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Friday, May 11, 2012

Wind power in the news

Recent reports discuss effects, uses of wind energy
Banned in Charlestown
By Will Collette
Today is National Windmill Day, a day for Donna and Mike Chambers to stay hidden under the covers, while in the Netherlands and elsewhere in Europe, people celebrate the wonders of this clean green energy source.


For the present, and perhaps foreseeable future, Charlestown has placed itself on the sidelines in the development of wind power as an alternative energy source. 


We have a town ordinance in place that slaps an outright ban on utility-sized wind turbines, and creates conditions that make the permitting of small, homeowner wind generators and wind generators for small businesses impossible.
But that doesn’t mean the technology is standing still, waiting for our tiny town to come to its senses. As reported, the latest turbine on Charlestown’s outskirts is going on line at East Matunuck State Beach.



In other parts of the world, studies are being done to better understand the impact of generating electricity from the wind, with some interesting results.
For example, a long-term study in Great Britain where wind-energy has been a major component of their national push for alternative green energy, shows that previous studies on bird mortality were far too simplistic.
Scientists with the British Trust for Ornithology (BTO) and RSPB found that building the turbines was more disruptive than operating them. Their findings are published in the Journal of Applied Ecology. They noted drops in bird populations around sites during the construction phase then recovery.
They also noted that once turbines went operational, local bird populations seemed to adapt to their presence. As the BBC noted, “Wind farms 'not major bird mincers'” 
The researchers also noted that effects on local bird populations varied widely, depending on site location and local ecology.
"What this study does is refine the evidence available to use, to help us define better what is a risky development," RSPB researcher, Dr Jeremy Wilson told the BBC, "There's certainly no indication in the species we covered in this study that collision mortality is causing a big problem, but we need to bear in mind that it didn't cover the bigger raptors where we know collisions tend to happen,…It's not a black and white picture; but this kind of finding is precisely why we get involved in this kind of research."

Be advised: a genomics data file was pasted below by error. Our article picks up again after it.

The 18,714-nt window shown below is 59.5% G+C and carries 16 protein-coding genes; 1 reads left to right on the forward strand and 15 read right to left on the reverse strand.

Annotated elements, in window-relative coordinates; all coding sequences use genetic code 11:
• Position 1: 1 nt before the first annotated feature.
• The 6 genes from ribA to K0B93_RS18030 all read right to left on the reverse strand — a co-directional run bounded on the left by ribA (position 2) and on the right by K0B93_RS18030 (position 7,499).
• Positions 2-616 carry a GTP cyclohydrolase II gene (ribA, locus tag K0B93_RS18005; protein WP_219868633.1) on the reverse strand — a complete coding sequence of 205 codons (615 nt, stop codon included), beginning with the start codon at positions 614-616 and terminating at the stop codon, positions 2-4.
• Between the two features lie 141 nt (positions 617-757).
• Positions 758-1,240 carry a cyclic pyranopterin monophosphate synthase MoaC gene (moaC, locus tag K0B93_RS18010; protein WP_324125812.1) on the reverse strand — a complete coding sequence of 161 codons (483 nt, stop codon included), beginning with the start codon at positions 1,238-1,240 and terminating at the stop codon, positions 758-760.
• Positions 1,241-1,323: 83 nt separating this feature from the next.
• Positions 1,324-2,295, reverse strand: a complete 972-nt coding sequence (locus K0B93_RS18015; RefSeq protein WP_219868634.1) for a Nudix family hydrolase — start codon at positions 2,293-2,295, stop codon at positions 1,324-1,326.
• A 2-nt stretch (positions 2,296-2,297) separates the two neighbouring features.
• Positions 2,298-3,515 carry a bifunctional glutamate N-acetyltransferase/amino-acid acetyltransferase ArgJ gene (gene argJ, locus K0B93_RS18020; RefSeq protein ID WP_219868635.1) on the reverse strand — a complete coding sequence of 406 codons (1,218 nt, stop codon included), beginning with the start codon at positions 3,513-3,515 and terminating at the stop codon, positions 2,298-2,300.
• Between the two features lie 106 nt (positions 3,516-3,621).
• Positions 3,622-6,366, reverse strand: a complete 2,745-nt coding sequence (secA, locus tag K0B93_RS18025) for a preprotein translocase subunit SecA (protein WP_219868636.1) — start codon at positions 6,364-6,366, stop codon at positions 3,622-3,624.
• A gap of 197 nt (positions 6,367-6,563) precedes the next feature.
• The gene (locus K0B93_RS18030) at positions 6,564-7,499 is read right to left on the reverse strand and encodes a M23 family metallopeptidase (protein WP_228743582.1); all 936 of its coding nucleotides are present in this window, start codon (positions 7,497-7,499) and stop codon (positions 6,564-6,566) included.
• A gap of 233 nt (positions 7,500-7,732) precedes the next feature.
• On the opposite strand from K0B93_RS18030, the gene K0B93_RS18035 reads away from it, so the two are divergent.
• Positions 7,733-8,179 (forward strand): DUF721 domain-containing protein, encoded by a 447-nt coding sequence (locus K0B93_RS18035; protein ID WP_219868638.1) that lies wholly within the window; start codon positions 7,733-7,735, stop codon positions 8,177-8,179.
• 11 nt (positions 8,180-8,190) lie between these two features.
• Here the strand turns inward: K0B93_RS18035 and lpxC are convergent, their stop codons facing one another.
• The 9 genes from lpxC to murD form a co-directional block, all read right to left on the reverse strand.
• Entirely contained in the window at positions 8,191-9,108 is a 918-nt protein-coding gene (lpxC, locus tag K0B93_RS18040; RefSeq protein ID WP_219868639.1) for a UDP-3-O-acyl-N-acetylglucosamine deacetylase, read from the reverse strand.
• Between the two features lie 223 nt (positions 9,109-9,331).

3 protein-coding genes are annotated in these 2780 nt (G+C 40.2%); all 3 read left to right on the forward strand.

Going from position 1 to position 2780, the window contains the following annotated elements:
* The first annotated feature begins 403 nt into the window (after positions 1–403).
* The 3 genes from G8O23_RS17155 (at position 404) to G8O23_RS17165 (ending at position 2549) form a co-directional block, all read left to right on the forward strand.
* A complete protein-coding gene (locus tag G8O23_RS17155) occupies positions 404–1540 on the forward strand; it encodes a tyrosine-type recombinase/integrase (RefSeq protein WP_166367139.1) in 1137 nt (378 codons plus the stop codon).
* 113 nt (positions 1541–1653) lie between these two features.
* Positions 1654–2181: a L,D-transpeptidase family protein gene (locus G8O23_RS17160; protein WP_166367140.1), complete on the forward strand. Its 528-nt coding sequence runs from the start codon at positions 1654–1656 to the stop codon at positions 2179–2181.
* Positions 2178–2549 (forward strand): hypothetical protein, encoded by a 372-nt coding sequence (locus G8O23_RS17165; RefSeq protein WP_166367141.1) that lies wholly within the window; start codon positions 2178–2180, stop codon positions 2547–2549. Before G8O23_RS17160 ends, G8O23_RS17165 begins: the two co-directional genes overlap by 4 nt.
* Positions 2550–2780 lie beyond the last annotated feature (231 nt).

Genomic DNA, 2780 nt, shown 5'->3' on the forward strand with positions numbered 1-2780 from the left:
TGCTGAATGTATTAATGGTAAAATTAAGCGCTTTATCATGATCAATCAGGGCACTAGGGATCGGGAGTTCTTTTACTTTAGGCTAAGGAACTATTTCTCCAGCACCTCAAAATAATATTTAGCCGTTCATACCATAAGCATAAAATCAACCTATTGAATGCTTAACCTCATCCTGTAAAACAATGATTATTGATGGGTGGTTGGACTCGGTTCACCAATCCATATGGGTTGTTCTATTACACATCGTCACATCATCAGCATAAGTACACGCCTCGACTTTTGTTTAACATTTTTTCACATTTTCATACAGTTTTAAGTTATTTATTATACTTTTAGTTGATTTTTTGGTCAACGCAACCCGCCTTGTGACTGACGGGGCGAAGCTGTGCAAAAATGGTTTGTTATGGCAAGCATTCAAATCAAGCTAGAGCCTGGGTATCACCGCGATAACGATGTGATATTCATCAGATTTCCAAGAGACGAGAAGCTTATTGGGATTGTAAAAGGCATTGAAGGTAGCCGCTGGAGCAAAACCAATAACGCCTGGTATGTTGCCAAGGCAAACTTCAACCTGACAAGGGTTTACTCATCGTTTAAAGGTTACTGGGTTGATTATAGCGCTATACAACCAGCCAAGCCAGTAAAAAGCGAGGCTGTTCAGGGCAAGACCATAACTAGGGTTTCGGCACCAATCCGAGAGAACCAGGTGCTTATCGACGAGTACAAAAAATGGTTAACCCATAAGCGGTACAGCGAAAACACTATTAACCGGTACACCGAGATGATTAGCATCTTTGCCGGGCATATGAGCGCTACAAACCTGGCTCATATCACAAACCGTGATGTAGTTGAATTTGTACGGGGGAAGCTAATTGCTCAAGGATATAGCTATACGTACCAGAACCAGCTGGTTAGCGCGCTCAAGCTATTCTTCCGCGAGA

An Inflatable, Flying Turbine Goes Higher to Find Stronger Winds. In March, Altaeros Energies tested its new inflatable wind turbine over the state of Maine. Their approach to go where the really big, reliable winds are – high about where normal wind turbines can go. 


So they have built an inflatable, tethered wind generator that can be floated 1000 feet or higher to catch stronger winds and feed the electricity through the tethered cable to the ground. 


I’d love to see that flying above Charlestown’s beaches and see the reactions of our resident anti-wind energy NIMBYs and Deputy Dan Slattery! See video here.

Here’s some good news – bad news about the environmental effects of wind farms. A new paper, "Impacts of wind farms on land surface temperature" from Nature Climate Change, studied satellite observations from 2003-2011 of an area of Texas that hosts extensive numbers of wind turbines. The study shows a “significant warming trend in that local area of up to 0.72 °C per decade, particularly at night-time, over wind farms relative to nearby non-wind-farm regions.”
One possible explanation for these observations relies on basic physics – that hot air rises and cold air falls, but if you stir them together, as wind turbines do, you increase ground level temperature.
NASA posted commentary on this study noting that wind energy is part of the global solution to the threat of climate change. That positive impact will probably both offset and outweigh temporary local impacts. 

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